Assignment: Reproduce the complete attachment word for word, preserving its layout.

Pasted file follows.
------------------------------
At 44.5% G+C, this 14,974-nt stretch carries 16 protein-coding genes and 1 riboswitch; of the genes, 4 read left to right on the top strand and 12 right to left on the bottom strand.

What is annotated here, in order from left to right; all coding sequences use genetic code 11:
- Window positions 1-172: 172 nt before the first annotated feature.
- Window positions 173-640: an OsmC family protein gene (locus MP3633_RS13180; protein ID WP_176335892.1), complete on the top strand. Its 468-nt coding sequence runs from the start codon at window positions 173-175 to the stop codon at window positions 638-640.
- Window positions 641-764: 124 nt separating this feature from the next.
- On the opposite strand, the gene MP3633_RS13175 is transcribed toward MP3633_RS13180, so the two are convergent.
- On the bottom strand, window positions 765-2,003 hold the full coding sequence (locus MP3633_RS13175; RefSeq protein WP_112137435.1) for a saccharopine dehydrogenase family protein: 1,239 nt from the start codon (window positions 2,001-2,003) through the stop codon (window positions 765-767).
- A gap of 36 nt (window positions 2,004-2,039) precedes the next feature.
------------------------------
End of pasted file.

At 44.5% G+C, this 14,974-nt stretch carries 16 protein-coding genes and 1 riboswitch; of the genes, 4 read left to right on the top strand and 12 right to left on the bottom strand.

What is annotated here, in order from left to right; all coding sequences use genetic code 11:
- Window positions 1-172: 172 nt before the first annotated feature.
- Window positions 173-640: an OsmC family protein gene (locus MP3633_RS13180; protein ID WP_176335892.1), complete on the top strand. Its 468-nt coding sequence runs from the start codon at window positions 173-175 to the stop codon at window positions 638-640.
- Window positions 641-764: 124 nt separating this feature from the next.
- On the opposite strand, the gene MP3633_RS13175 is transcribed toward MP3633_RS13180, so the two are convergent.
- On the bottom strand, window positions 765-2,003 hold the full coding sequence (locus MP3633_RS13175; RefSeq protein WP_112137435.1) for a saccharopine dehydrogenase family protein: 1,239 nt from the start codon (window positions 2,001-2,003) through the stop codon (window positions 765-767).
- A gap of 36 nt (window positions 2,004-2,039) precedes the next feature.